Like my colleagues, I am also curious as to why the State Board of Education feels such urgency in filling the vacant seat of Utah’s State Superintendent (Larry Shumway, who is retiring). It seems odd that such an important position can be filled so quickly, unless of course they have already made the decision and are simply going through the process for show.
Here is why I find it odd. When one of our state universities selects a new president they spend months in the process.
* Utah Valley University‘s last search committee convened on August 16, 2008. They announced their three final candidates seven months later in March of 2009.
* The University of Utah’s search ended on Jan. 17, 2012, after an eight-month search that began May 17, 2011.
* Weber State University began looking for a new president on April 18 of this year. They still have not selected a new president, but hope to have their final three candidates selected by the end of October. That would put them at a seven month search.
The University of Utah runs with an annual budget of $451 million. UVU’s budget is $153 million. Weber State’s is $123 million.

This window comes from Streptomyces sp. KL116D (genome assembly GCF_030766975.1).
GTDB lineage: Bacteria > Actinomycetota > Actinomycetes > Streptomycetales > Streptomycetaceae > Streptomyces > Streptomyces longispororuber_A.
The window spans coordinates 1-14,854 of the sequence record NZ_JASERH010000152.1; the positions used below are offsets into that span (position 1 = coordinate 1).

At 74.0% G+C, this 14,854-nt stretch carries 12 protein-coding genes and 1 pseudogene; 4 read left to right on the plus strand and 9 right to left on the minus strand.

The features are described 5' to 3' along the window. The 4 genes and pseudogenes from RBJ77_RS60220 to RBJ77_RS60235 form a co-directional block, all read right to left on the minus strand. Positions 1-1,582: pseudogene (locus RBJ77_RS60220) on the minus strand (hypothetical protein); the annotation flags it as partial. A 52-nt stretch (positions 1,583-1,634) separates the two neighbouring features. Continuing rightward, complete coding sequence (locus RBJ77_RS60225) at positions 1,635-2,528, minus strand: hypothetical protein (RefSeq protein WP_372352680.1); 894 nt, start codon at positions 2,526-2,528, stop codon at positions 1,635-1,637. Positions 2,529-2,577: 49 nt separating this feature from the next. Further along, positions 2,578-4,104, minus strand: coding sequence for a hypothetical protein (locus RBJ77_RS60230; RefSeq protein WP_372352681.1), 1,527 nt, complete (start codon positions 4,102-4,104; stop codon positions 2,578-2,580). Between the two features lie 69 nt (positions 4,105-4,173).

The annual Public Education budget in Utah is $3.6 billion.
You’d think a statewide superintendent of public education would merit at least as much consideration as the president of a university, right?
Even local school boards spend at least as much, if not more time and effort than the state does in selecting new superintendents. Provo School District spent more than four months and hired a headhunter to find their new superintendent. Park City School District’s superintendent Ray Timothy has submitted his resignation, but the board has decided that it will be next year before they hire a replacement because it “does not feel it has sufficient time between now and the November election to conduct a thorough nation-wide search.”
Both of these districts felt it was necessary to conduct a national search to look for the best of all possible candidates.
However, the State Board of Education has fast-tracked the process. They think that $1,200 is too much to spend on national advertising and so they have limited their search net to a few online postings and an email to about 25 agencies and organizations. Mind you, the person who is selected to do this job will control Utah’s $3.6 billion education budget. The University of Utah spent eight months to find someone they felt was qualified to manage $435 million. But $1,200 is too much to spend to try and find qualified applicants?
For more information check out the Sept.20 edition of Davis Clipper.